We are gathered on retreat first and foremost in order to draw closer to God in prayer; second, to refresh ourselves that we may go out with renewed strength for service to the gospel; and third, to take joy in the company of our sisters and brothers, deepening the bonds of community in love.

I encourage us, one and all, to take full advantage of the opportunity we are given in these few days to practice the good zeal of monks on each other:  to show respect, to support and encourage, to be patient with each other and to listen.

It seems at face value as if these practices should be particularly easy in a setting like this one, wherein we are surrounded by the perfect saints of God, talking about holy and uplifting matters in a place where everything around us—the rhythm of the days, the content of our discussions, the psalms and prayers, the buildings, the beauty of the natural environment—is oriented in one direction:  Godward. 

But fair warning:  Someone or something at some time during the week will somehow likely manage to prick at your nerves.  It might be lack of sleep or early hours (or late hours) or the person who lags behind or drives ahead in prayer or maybe even something that is said.
           That is exactly the point at which our good zeal, our care for each other’s souls, will be put to the test.  Make it your task, then, to turn to Christ—not just in the heavenly realm, but as he comes to you in your sister or brother, right here, right now.  Reverence Christ.  Serve Christ.  Listen to Christ.  Prefer nothing whatever to the Christ sitting next to you right now.

The wisdom of Saint Benedict is that we do not go to God alone.  We are fellow disciples in this “school of the Lord’s service.” (Prol 45)  Our motivation, our goal is love.  Let us love Christ—in each other—with all our hearts, that he may “bring us all together to everlasting life” (72.12).

Friday, June 17, 2011

Go Ahead...Play with Fire!

(On spiritual pyromania)

Whether you prefer to think of this week as the beginning of the season of Pentecost or as Week 11 of Ordinary Time, there is still no better time to shout a loud “Come, Holy Spirit!” 
At the moment, I’m up to my eyeballs in last minute retreat preparations (see Blogger’s Note below) and so am too preoccupied to offer a treatise on how the Rule of Benedict regards the Third Person of the Trinity, but suffice it to say that our sainted patron is generally otherwise focused; he is much more honed in on Christ our Lord, our model, our protector, our Savior, our guide.  In fact, Benedict mentions the Holy Spirit only a scant three times.  Here are the references:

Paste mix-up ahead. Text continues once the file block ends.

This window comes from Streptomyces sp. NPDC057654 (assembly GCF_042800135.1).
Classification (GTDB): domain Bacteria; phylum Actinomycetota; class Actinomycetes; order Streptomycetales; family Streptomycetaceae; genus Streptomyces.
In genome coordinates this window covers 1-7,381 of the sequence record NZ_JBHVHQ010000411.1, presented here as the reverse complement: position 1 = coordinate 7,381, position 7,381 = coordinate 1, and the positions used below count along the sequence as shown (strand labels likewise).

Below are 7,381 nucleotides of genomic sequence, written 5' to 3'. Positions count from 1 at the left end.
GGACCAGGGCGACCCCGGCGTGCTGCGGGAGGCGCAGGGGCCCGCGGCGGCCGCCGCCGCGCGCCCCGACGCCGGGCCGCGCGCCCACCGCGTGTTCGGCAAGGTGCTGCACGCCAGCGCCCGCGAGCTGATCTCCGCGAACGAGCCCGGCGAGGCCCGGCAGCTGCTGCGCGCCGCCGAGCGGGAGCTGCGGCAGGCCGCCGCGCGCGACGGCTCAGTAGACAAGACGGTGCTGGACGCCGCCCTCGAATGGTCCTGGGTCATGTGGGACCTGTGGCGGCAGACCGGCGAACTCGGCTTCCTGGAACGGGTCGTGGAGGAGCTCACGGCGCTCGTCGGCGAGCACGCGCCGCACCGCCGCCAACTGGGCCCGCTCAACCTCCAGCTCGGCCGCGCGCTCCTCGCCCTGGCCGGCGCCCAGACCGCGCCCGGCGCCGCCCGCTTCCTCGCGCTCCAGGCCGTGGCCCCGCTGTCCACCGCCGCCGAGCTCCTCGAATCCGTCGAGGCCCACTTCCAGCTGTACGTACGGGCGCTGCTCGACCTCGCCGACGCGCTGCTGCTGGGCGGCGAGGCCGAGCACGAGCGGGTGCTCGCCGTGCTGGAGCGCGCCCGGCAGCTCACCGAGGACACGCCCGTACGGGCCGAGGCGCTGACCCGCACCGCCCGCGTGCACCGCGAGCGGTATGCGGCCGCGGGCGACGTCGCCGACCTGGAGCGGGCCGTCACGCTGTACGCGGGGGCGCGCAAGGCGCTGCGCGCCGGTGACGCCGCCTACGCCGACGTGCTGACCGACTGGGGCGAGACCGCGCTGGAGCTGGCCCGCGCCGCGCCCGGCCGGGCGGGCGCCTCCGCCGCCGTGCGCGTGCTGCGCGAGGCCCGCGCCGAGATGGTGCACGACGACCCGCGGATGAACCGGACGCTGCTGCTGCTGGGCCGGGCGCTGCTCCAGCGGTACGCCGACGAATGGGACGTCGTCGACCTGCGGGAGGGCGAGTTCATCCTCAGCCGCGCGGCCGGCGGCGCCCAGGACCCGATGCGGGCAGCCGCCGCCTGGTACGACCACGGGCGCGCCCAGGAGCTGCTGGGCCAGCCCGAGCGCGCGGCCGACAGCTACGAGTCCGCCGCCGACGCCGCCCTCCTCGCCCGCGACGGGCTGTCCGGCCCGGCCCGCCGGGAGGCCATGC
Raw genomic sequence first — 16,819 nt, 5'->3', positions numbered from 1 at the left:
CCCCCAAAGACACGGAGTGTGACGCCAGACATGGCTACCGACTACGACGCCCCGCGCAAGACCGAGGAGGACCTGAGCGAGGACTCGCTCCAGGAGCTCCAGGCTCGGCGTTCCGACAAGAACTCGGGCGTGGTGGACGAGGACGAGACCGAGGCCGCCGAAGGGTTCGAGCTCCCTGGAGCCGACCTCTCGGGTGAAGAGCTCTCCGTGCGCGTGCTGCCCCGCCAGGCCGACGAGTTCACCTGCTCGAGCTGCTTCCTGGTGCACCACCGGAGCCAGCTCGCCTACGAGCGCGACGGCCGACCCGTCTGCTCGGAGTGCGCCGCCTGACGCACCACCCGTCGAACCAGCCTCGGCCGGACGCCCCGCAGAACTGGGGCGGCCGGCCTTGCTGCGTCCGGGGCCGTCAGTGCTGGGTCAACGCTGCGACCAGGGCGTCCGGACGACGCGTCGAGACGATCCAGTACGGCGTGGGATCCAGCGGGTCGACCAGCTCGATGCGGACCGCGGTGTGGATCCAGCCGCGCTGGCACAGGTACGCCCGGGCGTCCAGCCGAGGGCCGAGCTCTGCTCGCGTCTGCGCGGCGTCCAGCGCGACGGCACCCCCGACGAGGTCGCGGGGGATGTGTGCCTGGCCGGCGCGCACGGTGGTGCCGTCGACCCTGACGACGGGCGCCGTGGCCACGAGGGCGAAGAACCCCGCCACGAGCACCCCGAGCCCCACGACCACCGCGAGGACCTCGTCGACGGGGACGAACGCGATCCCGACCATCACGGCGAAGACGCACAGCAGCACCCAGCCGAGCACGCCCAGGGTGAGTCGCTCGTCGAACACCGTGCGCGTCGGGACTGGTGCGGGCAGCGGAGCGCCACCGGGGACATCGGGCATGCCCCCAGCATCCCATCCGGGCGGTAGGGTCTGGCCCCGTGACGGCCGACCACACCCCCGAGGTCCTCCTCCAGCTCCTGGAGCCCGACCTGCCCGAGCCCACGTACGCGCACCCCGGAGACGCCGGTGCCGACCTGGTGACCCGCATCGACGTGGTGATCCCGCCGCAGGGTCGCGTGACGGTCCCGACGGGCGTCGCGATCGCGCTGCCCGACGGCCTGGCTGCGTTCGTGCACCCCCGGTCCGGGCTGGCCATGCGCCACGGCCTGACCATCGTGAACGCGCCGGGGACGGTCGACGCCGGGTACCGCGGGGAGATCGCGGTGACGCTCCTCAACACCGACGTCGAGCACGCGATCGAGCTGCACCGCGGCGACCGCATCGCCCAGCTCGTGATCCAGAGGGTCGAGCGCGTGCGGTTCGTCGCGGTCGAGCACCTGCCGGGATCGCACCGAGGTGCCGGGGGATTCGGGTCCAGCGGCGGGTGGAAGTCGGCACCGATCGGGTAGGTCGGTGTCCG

Ø  Prologue 11-12:You that have ears to hear, listen to what the Spirit says to the churches (Rev 2:7).  And what does he say?  Come and listen to me, sons [and daughters]; I will teach you the fear of the Lord (Ps 34:12).”
Ø  7.70:  [on humility] “All this the Lord will by the Holy Spirit graciously manifest in his workers now cleansed of vices and sins.”
Ø  49.5-6: [on the observance of Lent] “During these days, therefore, we will add to the usual measure of our service something by way of private prayer and abstinence from food or drink, so that each of us will have something above the assigned measure to offer God of one’s own will with the joy of the Holy Spirit (1 Thess 1:6).”

We can deduce from these few pieces of evidence that Saint Benedict understood God the Holy Spirit in at least these ways:

Ø  As God speaking to us
Ø  As God calling us
Ø  As God teaching us
Ø  As God working in us
Ø  As God filling us with joy as we do the good work of self-denial for the sake of a deeper communion with God and with our sisters and brothers

Okay, so maybe the Rule does give us a fair amount of fodder for prayer and theological cogitation re: The Holy Ghost.  But I’m still not going to ramble on about it today.  Instead, allow me to serve up a complementary dish from our venerable tradition of Methodist hymnody.   This hymn by Andrew Reed (1787-1862) was included in the 1960 Methodist Hymnal, but for some reason did not make the cut for the 1989 United Methodist Hymnal.  (Life and editing are all about choices, I suppose.)  O come, great Spirit, come!
Grace be with you,

Spirit Divine, Attend Our Prayers

Spirit divine, attend our prayers
And make this house thy home;
Descend with all thy gracious powers:
O come, great Spirit, come!

Come as the fire, and purge our hearts
Like sacrificial flame;
Let our whole soul and offering be
To our Redeemer’s name.

Come as the dove and spread thy wings,
The wings of peaceful love,
And let thy Church on earth become
Blest as the Church above.

Spirit divine, attend our prayers
And make this world thy home;
Descend with all thy gracious powers:
O come, great Spirit come!

Blogger’s Note:
As mentioned above, Saint Brigid of Kildare Monastery will be holding our annual retreat next week.  I covet your prayers for the event; please know that you will be in mine.  It is my intention (the best laid plans of mice and monks!) to post a reflection and perhaps a picture or two every evening as a little taste of the gathering of saints.  It would be wonderful if we could all be together in one place, but we at least have the assurance that we are together in one heart.